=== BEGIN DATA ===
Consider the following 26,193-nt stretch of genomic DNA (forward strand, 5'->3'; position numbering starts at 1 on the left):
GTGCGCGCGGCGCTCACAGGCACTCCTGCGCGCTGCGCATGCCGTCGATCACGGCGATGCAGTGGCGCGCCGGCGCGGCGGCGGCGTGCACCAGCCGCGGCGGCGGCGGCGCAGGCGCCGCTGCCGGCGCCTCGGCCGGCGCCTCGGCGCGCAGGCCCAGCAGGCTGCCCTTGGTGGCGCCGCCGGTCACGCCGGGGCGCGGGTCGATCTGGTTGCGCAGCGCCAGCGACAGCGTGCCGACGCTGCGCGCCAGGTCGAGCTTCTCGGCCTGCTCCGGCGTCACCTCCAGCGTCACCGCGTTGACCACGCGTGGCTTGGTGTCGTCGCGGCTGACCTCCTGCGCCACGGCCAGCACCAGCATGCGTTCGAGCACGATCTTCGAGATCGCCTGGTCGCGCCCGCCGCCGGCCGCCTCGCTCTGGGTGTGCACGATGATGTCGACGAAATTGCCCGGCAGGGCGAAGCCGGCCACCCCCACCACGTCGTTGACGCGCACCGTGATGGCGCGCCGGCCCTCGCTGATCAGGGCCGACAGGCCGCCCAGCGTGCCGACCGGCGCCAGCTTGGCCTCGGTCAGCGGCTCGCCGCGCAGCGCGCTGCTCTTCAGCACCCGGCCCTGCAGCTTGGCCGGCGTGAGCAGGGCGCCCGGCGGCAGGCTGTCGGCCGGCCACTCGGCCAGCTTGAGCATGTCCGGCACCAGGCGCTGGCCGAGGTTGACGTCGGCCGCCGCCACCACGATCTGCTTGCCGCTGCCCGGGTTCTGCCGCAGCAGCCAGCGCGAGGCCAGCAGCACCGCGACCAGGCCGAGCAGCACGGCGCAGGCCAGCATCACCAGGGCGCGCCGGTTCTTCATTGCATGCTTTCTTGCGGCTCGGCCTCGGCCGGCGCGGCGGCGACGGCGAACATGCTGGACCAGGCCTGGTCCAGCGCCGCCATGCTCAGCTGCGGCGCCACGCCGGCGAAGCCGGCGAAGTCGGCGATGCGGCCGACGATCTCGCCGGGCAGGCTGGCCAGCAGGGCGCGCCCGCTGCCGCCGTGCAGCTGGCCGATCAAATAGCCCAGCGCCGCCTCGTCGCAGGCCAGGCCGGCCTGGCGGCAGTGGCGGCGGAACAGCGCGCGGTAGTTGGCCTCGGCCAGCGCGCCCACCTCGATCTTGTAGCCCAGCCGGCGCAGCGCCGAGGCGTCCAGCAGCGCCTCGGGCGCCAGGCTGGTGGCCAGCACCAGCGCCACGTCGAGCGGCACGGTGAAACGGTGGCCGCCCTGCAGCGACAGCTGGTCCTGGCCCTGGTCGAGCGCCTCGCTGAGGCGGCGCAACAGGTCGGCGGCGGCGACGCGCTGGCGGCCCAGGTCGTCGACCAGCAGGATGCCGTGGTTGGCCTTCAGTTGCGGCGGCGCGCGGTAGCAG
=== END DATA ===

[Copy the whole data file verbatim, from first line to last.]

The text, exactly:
Consider the following 26,193-nt stretch of genomic DNA (forward strand, 5'->3'; position numbering starts at 1 on the left):
GTGCGCGCGGCGCTCACAGGCACTCCTGCGCGCTGCGCATGCCGTCGATCACGGCGATGCAGTGGCGCGCCGGCGCGGCGGCGGCGTGCACCAGCCGCGGCGGCGGCGGCGCAGGCGCCGCTGCCGGCGCCTCGGCCGGCGCCTCGGCGCGCAGGCCCAGCAGGCTGCCCTTGGTGGCGCCGCCGGTCACGCCGGGGCGCGGGTCGATCTGGTTGCGCAGCGCCAGCGACAGCGTGCCGACGCTGCGCGCCAGGTCGAGCTTCTCGGCCTGCTCCGGCGTCACCTCCAGCGTCACCGCGTTGACCACGCGTGGCTTGGTGTCGTCGCGGCTGACCTCCTGCGCCACGGCCAGCACCAGCATGCGTTCGAGCACGATCTTCGAGATCGCCTGGTCGCGCCCGCCGCCGGCCGCCTCGCTCTGGGTGTGCACGATGATGTCGACGAAATTGCCCGGCAGGGCGAAGCCGGCCACCCCCACCACGTCGTTGACGCGCACCGTGATGGCGCGCCGGCCCTCGCTGATCAGGGCCGACAGGCCGCCCAGCGTGCCGACCGGCGCCAGCTTGGCCTCGGTCAGCGGCTCGCCGCGCAGCGCGCTGCTCTTCAGCACCCGGCCCTGCAGCTTGGCCGGCGTGAGCAGGGCGCCCGGCGGCAGGCTGTCGGCCGGCCACTCGGCCAGCTTGAGCATGTCCGGCACCAGGCGCTGGCCGAGGTTGACGTCGGCCGCCGCCACCACGATCTGCTTGCCGCTGCCCGGGTTCTGCCGCAGCAGCCAGCGCGAGGCCAGCAGCACCGCGACCAGGCCGAGCAGCACGGCGCAGGCCAGCATCACCAGGGCGCGCCGGTTCTTCATTGCATGCTTTCTTGCGGCTCGGCCTCGGCCGGCGCGGCGGCGACGGCGAACATGCTGGACCAGGCCTGGTCCAGCGCCGCCATGCTCAGCTGCGGCGCCACGCCGGCGAAGCCGGCGAAGTCGGCGATGCGGCCGACGATCTCGCCGGGCAGGCTGGCCAGCAGGGCGCGCCCGCTGCCGCCGTGCAGCTGGCCGATCAAATAGCCCAGCGCCGCCTCGTCGCAGGCCAGGCCGGCCTGGCGGCAGTGGCGGCGGAACAGCGCGCGGTAGTTGGCCTCGGCCAGCGCGCCCACCTCGATCTTGTAGCCCAGCCGGCGCAGCGCCGAGGCGTCCAGCAGCGCCTCGGGCGCCAGGCTGGTGGCCAGCACCAGCGCCACGTCGAGCGGCACGGTGAAACGGTGGCCGCCCTGCAGCGACAGCTGGTCCTGGCCCTGGTCGAGCGCCTCGCTGAGGCGGCGCAACAGGTCGGCGGCGGCGACGCGCTGGCGGCCCAGGTCGTCGACCAGCAGGATGCCGTGGTTGGCCTTCAGTTGCGGCGGCGCGCGGTAGCAG